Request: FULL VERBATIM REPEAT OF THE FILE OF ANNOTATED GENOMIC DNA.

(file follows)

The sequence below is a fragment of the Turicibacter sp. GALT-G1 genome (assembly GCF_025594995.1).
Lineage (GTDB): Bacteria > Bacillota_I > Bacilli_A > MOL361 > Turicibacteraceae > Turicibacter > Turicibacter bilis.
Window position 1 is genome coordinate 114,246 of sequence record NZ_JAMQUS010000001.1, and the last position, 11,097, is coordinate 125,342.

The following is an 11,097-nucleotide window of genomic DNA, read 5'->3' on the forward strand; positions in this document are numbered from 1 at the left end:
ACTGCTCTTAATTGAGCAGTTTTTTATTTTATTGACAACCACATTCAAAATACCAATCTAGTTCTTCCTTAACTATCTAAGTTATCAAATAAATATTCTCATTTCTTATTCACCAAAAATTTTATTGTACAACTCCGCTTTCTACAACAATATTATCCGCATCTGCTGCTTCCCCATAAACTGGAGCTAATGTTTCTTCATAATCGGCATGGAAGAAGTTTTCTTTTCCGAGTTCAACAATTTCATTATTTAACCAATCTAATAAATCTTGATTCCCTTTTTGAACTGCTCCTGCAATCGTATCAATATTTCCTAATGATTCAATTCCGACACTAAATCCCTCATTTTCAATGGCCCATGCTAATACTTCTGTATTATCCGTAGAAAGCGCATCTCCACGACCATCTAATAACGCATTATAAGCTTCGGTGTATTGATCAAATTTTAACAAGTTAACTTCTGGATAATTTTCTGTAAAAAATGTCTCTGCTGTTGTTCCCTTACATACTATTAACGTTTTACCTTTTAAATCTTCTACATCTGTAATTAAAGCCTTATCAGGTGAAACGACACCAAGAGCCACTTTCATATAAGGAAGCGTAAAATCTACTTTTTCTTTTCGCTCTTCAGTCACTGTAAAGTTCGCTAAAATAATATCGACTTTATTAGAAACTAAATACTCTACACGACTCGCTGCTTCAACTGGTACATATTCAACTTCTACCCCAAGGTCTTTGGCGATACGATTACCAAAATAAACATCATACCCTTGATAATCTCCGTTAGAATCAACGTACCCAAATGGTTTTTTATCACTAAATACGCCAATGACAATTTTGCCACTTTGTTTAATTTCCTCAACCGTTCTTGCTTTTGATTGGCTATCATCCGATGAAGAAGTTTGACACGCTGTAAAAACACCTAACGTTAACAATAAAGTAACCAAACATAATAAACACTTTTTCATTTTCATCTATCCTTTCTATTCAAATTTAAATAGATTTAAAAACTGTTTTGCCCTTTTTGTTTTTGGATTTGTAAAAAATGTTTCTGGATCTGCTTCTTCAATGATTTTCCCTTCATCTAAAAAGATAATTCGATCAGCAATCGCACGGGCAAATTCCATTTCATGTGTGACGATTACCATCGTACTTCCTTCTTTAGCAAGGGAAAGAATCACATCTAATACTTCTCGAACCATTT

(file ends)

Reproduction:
The sequence below is a fragment of the Turicibacter sp. GALT-G1 genome (assembly GCF_025594995.1).
Lineage (GTDB): Bacteria > Bacillota_I > Bacilli_A > MOL361 > Turicibacteraceae > Turicibacter > Turicibacter bilis.
Window position 1 is genome coordinate 114,246 of sequence record NZ_JAMQUS010000001.1, and the last position, 11,097, is coordinate 125,342.

The following is an 11,097-nucleotide window of genomic DNA, read 5'->3' on the forward strand; positions in this document are numbered from 1 at the left end:
ACTGCTCTTAATTGAGCAGTTTTTTATTTTATTGACAACCACATTCAAAATACCAATCTAGTTCTTCCTTAACTATCTAAGTTATCAAATAAATATTCTCATTTCTTATTCACCAAAAATTTTATTGTACAACTCCGCTTTCTACAACAATATTATCCGCATCTGCTGCTTCCCCATAAACTGGAGCTAATGTTTCTTCATAATCGGCATGGAAGAAGTTTTCTTTTCCGAGTTCAACAATTTCATTATTTAACCAATCTAATAAATCTTGATTCCCTTTTTGAACTGCTCCTGCAATCGTATCAATATTTCCTAATGATTCAATTCCGACACTAAATCCCTCATTTTCAATGGCCCATGCTAATACTTCTGTATTATCCGTAGAAAGCGCATCTCCACGACCATCTAATAACGCATTATAAGCTTCGGTGTATTGATCAAATTTTAACAAGTTAACTTCTGGATAATTTTCTGTAAAAAATGTCTCTGCTGTTGTTCCCTTACATACTATTAACGTTTTACCTTTTAAATCTTCTACATCTGTAATTAAAGCCTTATCAGGTGAAACGACACCAAGAGCCACTTTCATATAAGGAAGCGTAAAATCTACTTTTTCTTTTCGCTCTTCAGTCACTGTAAAGTTCGCTAAAATAATATCGACTTTATTAGAAACTAAATACTCTACACGACTCGCTGCTTCAACTGGTACATATTCAACTTCTACCCCAAGGTCTTTGGCGATACGATTACCAAAATAAACATCATACCCTTGATAATCTCCGTTAGAATCAACGTACCCAAATGGTTTTTTATCACTAAATACGCCAATGACAATTTTGCCACTTTGTTTAATTTCCTCAACCGTTCTTGCTTTTGATTGGCTATCATCCGATGAAGAAGTTTGACACGCTGTAAAAACACCTAACGTTAACAATAAAGTAACCAAACATAATAAACACTTTTTCATTTTCATCTATCCTTTCTATTCAAATTTAAATAGATTTAAAAACTGTTTTGCCCTTTTTGTTTTTGGATTTGTAAAAAATGTTTCTGGATCTGCTTCTTCAATGATTTTCCCTTCATCTAAAAAGATAATTCGATCAGCAATCGCACGGGCAAATTCCATTTCATGTGTGACGATTACCATCGTACTTCCTTCTTTAGCAAGGGAAAGAATCACATCTAATACTTCTCGAACCATTT